There was an initial wave of mail order when I announced my pop-up with Maureen’s that made our first week maybe my biggest sale week of the year. The drop off after opening the shop was so dramatic I thought maybe the website was down (and there had been at least one website glitch in the first month, but overall it was simply because people stopped ordering through the website). I understood the philosophy behind it. Lots of people all over Ireland make trips to Dublin a few times a year. So instead of ordering a book from Little Deer, the pop-up became a destination for one of their few visits. It’s a lot of fun to browse in a bookstore, that’s why I wanted to start Little Deer. It just meant my mail order statistics for the previous year were meaningless once I opened the shop, it meant I was flying without instruments for a while with no reliable income estimates, basically no clue how much I’d make for several months.
In the month before the pop-up at Maureen’s opened, Sum-Up pulled the plug on their webshop service, turning it into a very crap, bare bones replacement. At first, this was just a tiresome nuisance, having to spend over a month manually porting over the incompatible Sum-Up website to Shopify. But the sudden availability of Maureen’s turned the tiresome nuisance into a high alert panic stations as I was telling this landlord I had a successful webshop (file not found) and opening a shop brought such a influx of visitors that I quickly needed to finish transferring the webshop so I could let them at it and get to work on the physical shop.
The scale of the in-store sales were also hard to fathom when I was running the online shop. What used to be a good month in online sales became a good day in retail sales. The amount of books I was ordering every month became the amount of books I was ordering several times a week. But the excitement of that scale up quickly wore off once I factored in the zero-overhead of running a mail-order business out of our house versus the enormous-overhead of running a retail business in Stoneybatter. Surprisingly my take-home pay, our profit, hardly went up at all. There was a noticeable bump for the holidays but my previous mail-order income was about the same as my current retail income, despite the massive scale up and tons more work. If my only goal with Little Deer was to make money, there would be no point in continuing, as it was much easier to make the same amount of money selling books out of our house.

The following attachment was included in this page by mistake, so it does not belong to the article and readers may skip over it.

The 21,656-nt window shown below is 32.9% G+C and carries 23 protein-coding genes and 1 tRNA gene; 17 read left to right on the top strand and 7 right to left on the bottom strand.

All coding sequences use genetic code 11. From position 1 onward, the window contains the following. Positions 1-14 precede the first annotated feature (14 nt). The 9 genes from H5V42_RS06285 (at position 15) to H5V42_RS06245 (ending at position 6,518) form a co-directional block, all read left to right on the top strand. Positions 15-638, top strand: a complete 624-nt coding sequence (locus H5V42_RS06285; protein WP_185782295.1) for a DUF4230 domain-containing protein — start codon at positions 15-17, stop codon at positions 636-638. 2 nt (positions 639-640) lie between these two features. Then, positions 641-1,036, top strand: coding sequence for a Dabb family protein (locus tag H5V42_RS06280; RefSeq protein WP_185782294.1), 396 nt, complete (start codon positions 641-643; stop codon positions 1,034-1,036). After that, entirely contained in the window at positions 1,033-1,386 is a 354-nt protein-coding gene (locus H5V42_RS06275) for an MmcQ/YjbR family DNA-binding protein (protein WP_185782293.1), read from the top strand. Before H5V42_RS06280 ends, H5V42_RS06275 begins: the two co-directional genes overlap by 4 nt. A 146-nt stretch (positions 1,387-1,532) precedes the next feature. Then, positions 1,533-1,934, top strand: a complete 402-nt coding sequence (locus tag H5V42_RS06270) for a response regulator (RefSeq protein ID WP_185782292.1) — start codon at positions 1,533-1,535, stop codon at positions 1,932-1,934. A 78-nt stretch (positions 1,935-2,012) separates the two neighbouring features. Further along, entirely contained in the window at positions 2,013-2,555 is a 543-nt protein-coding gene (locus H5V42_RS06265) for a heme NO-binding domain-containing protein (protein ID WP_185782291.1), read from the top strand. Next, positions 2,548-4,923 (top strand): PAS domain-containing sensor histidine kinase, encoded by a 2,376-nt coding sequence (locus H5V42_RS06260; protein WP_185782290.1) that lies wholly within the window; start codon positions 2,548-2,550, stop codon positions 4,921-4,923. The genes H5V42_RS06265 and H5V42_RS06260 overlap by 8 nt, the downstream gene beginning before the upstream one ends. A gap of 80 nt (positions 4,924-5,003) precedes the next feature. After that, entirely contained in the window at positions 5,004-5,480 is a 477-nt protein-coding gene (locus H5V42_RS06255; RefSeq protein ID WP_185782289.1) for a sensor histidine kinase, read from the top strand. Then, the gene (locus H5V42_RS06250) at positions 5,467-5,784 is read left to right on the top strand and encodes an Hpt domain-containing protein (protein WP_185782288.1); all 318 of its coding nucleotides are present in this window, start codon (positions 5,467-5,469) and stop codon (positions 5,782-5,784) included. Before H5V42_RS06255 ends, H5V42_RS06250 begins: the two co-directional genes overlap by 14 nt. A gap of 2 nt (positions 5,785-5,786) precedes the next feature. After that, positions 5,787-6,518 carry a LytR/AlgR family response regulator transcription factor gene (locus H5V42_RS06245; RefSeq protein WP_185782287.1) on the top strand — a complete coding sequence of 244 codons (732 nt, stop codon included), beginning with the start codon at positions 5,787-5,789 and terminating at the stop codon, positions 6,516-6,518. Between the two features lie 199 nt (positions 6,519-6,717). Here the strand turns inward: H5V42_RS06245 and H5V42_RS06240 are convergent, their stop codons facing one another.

The variety of books we’ve brought into the shop has been exciting though. We almost quintupled our offerings from the start of 2021!
The funniest bit of sales for the year were from Peow Studio. Little Deer has always been so small that I would only order 1 copy of whatever book. Maybe 5-10 copies if it was an imported zine. I always prioritized variety because we’re too small to stock loads of every book. But the mad rush on Peow Studio books lead to our first orders of 10-20 copies of a book! And selling out fast! And when Peow started selling out world-wide, our international orders were exhausting! I’m still not sure if I’m handling international orders properly but it’s the only way I can figure it out for now.
By Christmas I had made buying 3-5 copies of some books part of my regular routine. Which I’m still kind of shocked by even though it’s still very small by normal bookstore standards.
The kiddos section threatened to swallow the entire shop at some point. I kind of have a vague rule about only stocking books related to comics, so not ALL picture books, just picture books by comic artists or kids comics. But even with that limitation, the madness of the first few months made it feel like I was running two shops at once, a picture-book-store and an indie comic shop. And as much as I’ve scaled up the kids section since September I could probably double it or triple it easily, to meet demand.